37. bernadette says:

    I lived in the South in the early 1960’s when I was a teenager and attended Mass at a parish with no air-conditioning. I never, ever saw shorts on anyone at Mass. It would have been considered to be totally inappropriate, if not downright shocking. At the worst you might have seen a man in his shirtsleeves without a coat. For the ladies it was dresses, slips, stockings, hat, and gloves. Now it is nothing to see women in dresses with no backs, teenagers in ridiculously short shorts.
    I wasn’t Catholic at the time but decided to enter the Church in the 1980’s. The RCIA instructor told us that it was no longer considered a sin to miss Mass on Sunday, just not a good idea. I remember telling myself a few years later when I was missing Mass for months at a time, “This isn’t a good idea but I am so busy with job, kids, grad school.”

  38. AnAmericanMother says:

    I’ve been to Mass in the Bahamas in July, fer cryin’ out loud.

    Everybody was dressed ‘to the nines’, the men wore nice Oxford shirts and ties – the ushers were sweating in suits. The women and girls had pretty, ‘dressy’ dresses and HATS. Not a pair of shorts or heavy metal T-shirt to be seen anywhere (thank goodness we packed a nice set of ‘Sunday’ clothes!)

    And don’t tell me people in the USA – even retired people – can’t afford a nice Sunday dress or suit. These people lived on a remote Out Island and may have had an income of $B 200 a week, if that.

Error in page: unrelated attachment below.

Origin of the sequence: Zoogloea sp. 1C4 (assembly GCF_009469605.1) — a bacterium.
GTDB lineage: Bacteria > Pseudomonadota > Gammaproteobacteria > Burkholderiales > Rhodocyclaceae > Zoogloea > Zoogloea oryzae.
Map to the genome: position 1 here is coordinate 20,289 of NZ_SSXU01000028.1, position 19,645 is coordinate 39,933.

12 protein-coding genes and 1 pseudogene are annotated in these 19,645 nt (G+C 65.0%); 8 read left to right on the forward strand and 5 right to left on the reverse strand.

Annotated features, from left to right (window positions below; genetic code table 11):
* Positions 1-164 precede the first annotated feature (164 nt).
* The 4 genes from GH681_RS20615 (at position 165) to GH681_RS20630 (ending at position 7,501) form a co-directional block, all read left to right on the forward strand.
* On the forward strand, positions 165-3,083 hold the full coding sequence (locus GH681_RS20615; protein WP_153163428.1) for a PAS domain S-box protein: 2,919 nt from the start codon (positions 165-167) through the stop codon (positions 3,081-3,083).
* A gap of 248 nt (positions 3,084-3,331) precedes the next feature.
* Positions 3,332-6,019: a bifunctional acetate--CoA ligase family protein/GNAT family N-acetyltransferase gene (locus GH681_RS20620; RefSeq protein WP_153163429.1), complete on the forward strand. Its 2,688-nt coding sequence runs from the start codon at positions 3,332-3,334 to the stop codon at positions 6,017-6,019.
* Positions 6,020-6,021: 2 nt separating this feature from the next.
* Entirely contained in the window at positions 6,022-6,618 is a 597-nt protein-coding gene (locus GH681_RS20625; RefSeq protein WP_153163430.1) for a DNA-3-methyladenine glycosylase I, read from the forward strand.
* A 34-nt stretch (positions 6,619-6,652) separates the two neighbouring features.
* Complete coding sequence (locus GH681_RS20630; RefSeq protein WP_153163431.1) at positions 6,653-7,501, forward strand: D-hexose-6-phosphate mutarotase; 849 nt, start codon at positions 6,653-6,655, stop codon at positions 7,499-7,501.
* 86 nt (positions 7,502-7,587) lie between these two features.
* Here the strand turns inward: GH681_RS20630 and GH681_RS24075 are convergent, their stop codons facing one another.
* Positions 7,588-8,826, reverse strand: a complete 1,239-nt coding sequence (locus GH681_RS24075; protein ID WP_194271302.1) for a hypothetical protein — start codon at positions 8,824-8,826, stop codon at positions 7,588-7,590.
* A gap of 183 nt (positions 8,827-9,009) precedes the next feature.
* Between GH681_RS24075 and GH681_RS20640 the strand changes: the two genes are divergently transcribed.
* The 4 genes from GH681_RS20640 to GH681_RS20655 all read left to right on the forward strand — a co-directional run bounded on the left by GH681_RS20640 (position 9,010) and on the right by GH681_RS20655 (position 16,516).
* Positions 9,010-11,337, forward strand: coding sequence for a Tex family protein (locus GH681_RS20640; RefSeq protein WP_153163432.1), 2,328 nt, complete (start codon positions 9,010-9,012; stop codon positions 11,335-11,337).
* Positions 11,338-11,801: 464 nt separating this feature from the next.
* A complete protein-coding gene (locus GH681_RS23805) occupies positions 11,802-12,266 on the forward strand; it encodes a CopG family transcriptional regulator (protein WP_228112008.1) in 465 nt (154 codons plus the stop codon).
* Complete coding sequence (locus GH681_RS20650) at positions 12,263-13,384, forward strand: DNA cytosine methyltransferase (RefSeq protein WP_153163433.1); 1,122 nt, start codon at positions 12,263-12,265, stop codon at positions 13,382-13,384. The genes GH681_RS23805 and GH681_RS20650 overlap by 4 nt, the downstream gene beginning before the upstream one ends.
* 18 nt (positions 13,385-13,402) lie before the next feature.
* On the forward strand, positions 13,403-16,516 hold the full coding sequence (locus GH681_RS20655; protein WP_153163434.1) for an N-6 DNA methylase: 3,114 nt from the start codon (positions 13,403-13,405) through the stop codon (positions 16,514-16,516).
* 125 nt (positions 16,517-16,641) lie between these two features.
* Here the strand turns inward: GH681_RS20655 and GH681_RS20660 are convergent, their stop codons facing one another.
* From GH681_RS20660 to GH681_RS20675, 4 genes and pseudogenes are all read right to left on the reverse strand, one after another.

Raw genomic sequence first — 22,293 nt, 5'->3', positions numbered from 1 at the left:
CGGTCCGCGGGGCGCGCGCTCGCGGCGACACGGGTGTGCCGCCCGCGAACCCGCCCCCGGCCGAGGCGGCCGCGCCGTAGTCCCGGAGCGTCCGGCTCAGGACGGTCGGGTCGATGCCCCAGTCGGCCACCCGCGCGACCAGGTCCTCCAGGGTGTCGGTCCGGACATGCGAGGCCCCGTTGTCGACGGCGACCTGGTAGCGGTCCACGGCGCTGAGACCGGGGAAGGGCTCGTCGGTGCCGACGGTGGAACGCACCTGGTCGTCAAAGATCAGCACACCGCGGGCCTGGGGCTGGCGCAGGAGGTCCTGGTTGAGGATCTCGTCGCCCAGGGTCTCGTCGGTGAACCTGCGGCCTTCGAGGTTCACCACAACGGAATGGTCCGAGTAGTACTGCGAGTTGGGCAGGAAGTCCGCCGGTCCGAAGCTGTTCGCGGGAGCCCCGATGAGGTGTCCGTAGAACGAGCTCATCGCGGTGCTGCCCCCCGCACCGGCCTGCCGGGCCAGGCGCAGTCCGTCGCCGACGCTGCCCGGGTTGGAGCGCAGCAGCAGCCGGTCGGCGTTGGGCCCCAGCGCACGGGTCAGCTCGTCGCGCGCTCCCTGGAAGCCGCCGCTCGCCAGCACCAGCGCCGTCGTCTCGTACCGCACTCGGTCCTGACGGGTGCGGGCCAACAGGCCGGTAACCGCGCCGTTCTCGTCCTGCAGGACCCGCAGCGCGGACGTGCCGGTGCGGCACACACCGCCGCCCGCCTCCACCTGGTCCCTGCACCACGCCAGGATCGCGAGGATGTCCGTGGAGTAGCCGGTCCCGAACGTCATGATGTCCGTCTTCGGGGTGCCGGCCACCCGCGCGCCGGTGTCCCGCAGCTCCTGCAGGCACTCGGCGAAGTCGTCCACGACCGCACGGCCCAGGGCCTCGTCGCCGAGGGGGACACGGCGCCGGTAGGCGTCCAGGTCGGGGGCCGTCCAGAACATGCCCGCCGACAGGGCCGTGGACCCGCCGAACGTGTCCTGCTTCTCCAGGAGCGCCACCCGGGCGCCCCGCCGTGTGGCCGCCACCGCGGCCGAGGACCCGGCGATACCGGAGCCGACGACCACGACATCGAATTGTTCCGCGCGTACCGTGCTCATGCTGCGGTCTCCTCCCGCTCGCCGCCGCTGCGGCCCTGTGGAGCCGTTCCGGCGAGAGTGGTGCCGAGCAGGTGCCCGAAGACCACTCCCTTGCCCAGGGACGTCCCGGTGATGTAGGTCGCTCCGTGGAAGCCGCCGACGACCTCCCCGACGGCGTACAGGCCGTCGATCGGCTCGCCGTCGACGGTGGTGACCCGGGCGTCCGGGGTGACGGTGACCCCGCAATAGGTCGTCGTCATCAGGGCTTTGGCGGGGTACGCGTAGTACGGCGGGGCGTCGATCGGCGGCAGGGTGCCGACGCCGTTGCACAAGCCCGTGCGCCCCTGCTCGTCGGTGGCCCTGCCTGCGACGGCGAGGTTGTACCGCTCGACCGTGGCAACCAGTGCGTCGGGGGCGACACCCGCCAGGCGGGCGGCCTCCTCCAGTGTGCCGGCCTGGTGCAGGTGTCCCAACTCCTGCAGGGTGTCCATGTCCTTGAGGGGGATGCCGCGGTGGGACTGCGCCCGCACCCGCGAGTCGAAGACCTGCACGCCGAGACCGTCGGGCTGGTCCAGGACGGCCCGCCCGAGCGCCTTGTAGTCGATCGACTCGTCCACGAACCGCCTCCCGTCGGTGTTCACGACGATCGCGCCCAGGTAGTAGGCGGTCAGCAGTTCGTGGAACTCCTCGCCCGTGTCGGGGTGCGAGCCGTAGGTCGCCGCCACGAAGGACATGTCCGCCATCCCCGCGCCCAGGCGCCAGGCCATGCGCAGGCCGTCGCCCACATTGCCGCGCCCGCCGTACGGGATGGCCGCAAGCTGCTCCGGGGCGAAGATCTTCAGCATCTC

It gets hot in the choir loft, and I tend to wear lightweight cotton or rayon tank dresses because I have a wool choir robe over. BUT I have a nice jacket to slip on when I get out of uniform, and I always have something in my hair, even if it’s a clip with a bit of fabric attached.

    And the Goodwill and Salvation Army are standing by with $10 dresses and $20 suits for the real tightwads.

  39. Alice says:

    When I was teaching CCD, the DRE would give the rock ’em sock ’em sermon on hell to parents who weren’t taking the kids to Mass at the beginning of the year (and if there were complaints, Father supported him). :) I think it worked, too because most of my kids did start coming to Mass.

  40. Many of you seem to be focused solely in the issue of Sunday attire.

  41. q7swallows says:

    Dear Fr. Matthew,

    “The faithful Mass-goers need to have their good habits reaffirmed and motivated.  However, the people who urgently need to hear the message are not in the pews most of the time.”

    Perhaps those faith-full Mass-goers are ready for the apostolic challenge of becoming such irresistible Christians in the rest of their daily lives that when they ASK others to come to Mass and the sacraments with them, they will not be refused!

    That is the vocation of the laity. And because it’s difficult, we tend to want to deligate it to others–especially priests.  While priests do have their own evangelistic activities, we laymen need to remember that it is primarily OUR job to bring the sick, the lame, the blind, etc. to Christ (through  His priests) and you give them back to themselves and us better than when they arrived. Granted, it’s an on-going process but . . . .    

    Leaven is supposed to go out of itself and elevate the dough.

  42. smallone says:

    Why do so many Catholics seem to act like they are at the equivalent of a 10 minute oil change place when they attend Mass? They leave as soon as they are “done” (I.e., after receiving). I never encountered anything like this as a Protestant, even in more liturgical churches. Is it catechesis (or lack thereof) or culture?